First, public–private partnerships can contribute to the fight against HIV/AIDS by enhancing the skills and capacities of local organizations; increasing the public sector’s access to the expertise and core competencies of the private sector; facilitating the scale-up of proven, cost-effective interventions through private-sector networks and associations; expanding the reach of interventions by accessing target populations (for instance, through workplace programs); and sharing costs and promoting synergy among programs.
Second, faith-based organizations can make important contributions because they exist in cities, villages, and even the most rural regions of low-income countries, providing between 30 and 40 percent of health care services. Moreover, while governments and political climates change over time, communities of faith generally remain intact.
Third, military partnerships can support the strengthening of local health care systems by building the partners’ capacity to provide needed services for HIV/AIDS. These services include behavioral interventions tailored to the risk factors faced by military personnel.
Finally, academic partnerships, including “twinning” between universities and technical and vocational schools, are yet another means of building capacity. In the context of this study, twinning is defined as a bilateral, mutually beneficial capacity-building partnership formed to mitigate the effects of HIV/AIDS. Parity is an essential feature of such a partnership; new skills, processes, and knowledge should be acquired by both partners through the process.
Strategies to Ensure an Ethical Decision-Making Capacity for HIV/AIDS Policy and Programming in Africa
Decisions about HIV/AIDS policy and programming are made at three levels. At the macro level, governments determine the overall health budget and its distribution across categories such as human resources, hospital operating expenses, research, and disease-specific treatment programs. At the meso level, institutions such as ministries of health, hospitals, and clinics determine which services they will provide and how much they will allocate for such expenses as staff, equipment, and supplies. At the micro level, health care providers decide what expenditures to recommend for the benefit of each individual patient. At any of these three levels of decision making, when people whose needs exceed available resources have approximately the same clinical status or risk exposure, medical criteria are insufficient to guide resource allocation decisions. From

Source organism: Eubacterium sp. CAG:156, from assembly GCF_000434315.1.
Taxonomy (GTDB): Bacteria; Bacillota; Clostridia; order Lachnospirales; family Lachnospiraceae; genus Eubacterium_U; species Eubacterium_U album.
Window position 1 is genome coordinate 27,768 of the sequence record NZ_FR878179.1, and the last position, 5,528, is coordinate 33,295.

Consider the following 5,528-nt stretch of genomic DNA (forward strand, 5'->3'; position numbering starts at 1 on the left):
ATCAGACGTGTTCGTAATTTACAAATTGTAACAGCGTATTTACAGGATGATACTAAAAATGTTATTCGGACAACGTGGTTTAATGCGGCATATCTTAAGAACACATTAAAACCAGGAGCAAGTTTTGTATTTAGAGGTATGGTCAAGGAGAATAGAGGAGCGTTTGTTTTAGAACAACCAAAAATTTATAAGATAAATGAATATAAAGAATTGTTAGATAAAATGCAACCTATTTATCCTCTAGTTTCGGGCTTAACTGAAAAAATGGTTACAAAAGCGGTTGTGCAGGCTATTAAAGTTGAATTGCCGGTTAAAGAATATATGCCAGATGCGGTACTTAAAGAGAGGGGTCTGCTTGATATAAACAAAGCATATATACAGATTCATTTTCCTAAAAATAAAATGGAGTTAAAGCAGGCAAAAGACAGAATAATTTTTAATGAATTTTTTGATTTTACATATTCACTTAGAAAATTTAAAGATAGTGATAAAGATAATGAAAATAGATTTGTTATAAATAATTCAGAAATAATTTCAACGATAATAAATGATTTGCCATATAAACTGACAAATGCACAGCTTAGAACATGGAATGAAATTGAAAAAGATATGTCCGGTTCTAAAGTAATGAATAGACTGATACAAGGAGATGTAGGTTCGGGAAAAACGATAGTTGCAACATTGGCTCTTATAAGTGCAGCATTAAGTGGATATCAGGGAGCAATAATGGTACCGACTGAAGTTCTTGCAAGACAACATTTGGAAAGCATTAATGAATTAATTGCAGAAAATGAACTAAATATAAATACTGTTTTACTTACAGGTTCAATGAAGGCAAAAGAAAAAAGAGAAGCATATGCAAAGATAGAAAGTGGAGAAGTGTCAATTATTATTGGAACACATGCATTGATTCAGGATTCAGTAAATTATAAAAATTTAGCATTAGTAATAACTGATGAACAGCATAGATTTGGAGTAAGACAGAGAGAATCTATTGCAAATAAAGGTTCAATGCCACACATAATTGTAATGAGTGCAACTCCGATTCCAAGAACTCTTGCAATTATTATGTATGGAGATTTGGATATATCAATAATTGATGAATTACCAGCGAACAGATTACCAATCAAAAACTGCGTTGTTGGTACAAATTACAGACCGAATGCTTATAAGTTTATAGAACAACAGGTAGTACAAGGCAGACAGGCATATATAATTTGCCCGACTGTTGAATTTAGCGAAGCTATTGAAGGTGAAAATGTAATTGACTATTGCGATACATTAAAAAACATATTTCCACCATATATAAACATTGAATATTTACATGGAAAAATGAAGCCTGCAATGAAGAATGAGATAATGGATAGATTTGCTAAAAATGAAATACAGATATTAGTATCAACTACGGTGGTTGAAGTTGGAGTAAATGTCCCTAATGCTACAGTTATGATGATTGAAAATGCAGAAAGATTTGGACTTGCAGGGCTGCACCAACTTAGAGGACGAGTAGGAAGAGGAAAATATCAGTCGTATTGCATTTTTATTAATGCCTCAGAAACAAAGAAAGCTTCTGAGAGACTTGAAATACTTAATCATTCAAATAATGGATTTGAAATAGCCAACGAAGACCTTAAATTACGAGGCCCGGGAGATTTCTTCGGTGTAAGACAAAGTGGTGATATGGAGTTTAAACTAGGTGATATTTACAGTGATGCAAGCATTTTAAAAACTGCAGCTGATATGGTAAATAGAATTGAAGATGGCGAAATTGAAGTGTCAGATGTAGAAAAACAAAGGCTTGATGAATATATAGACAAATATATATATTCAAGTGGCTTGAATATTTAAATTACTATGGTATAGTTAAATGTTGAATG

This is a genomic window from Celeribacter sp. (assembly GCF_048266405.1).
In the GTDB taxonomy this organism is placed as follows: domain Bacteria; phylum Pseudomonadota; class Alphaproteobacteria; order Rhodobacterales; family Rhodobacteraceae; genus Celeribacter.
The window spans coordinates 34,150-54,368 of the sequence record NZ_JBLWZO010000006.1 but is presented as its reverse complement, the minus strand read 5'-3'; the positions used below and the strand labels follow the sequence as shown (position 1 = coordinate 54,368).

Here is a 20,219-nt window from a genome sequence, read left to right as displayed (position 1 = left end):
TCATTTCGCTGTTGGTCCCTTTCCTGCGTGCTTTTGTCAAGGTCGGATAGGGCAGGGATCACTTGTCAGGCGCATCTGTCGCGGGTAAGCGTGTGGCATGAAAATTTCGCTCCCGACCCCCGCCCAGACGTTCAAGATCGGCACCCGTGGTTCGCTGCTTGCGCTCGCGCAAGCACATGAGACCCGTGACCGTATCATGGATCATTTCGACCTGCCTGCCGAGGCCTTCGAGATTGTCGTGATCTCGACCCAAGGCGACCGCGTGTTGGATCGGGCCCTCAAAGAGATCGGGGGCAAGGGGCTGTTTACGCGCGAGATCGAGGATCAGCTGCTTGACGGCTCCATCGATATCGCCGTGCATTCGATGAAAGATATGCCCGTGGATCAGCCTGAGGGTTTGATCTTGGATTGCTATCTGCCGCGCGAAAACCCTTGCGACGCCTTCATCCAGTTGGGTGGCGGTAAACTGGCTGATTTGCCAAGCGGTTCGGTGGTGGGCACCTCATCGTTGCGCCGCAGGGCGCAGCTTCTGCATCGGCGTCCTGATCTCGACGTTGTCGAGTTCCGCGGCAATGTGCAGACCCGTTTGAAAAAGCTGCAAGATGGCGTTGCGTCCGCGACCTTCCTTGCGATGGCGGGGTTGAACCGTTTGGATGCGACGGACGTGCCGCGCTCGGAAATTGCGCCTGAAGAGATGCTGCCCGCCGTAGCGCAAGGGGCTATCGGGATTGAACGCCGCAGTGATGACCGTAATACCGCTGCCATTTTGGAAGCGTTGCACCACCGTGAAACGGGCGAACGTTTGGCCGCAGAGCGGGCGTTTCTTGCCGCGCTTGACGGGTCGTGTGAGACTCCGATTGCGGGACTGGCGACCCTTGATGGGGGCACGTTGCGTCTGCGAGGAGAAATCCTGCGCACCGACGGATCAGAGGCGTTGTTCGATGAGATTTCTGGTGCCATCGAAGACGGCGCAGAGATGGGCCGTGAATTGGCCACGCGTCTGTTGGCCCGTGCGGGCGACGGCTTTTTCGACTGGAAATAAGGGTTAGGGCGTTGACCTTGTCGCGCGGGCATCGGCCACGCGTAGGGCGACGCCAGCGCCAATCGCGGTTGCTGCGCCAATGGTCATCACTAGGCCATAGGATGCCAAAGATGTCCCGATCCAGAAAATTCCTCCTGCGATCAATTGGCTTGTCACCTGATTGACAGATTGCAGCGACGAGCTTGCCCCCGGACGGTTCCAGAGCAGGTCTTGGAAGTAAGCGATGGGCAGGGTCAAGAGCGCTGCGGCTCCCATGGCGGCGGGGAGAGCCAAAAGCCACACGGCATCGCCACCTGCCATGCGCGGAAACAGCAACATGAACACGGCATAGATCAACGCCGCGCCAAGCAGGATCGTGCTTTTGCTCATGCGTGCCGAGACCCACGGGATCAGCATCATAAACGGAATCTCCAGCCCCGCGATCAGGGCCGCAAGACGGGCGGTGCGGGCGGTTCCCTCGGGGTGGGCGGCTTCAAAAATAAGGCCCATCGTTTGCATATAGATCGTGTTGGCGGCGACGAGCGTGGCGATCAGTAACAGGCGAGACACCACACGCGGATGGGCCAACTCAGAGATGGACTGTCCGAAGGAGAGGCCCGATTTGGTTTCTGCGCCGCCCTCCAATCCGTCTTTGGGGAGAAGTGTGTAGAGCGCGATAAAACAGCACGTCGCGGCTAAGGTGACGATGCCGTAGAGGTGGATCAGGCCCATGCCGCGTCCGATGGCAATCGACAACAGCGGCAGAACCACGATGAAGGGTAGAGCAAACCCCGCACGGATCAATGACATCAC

a moral point of view, then, the decision-making process for resource allocation must incorporate robust safeguards not only against discrimination but also against arbitrary or self-serving exercises of power.
One safeguard is to identify and empower stakeholders in particular settings who should have far more influence in such decision making than they actually do (such as patients and the general public). A complementary approach is to identify relatively enduring processes through which resource allocation decisions are made and to enhance the ethical capacity of those already empowered. The range of such actors might include local health service providers, local health care system managers, HIV/AIDS program implementers, civil society (community-based and nongovernmental organizations), traditional community leaders, local public officials, academic institutions, national public officials, regional organizations, and the media (to promote responsible and balanced reporting of information so as to foster participatory democracy).
The committee concluded that there is a need to build capacity for ethical decision making in Africa with respect to policies, programs, and resource allocation for HIV/AIDS in their populations. Core competencies for ethical decision making need to be defined in such areas as budgeting, management, evidence assessment, communications, and health policy analysis. Insufficient capacity may exist to deal with counterethical pressures from powerful actors. In many cases, government officials also need assistance in developing accountability and competence, particularly in priority setting and fair allocation of scarce resources.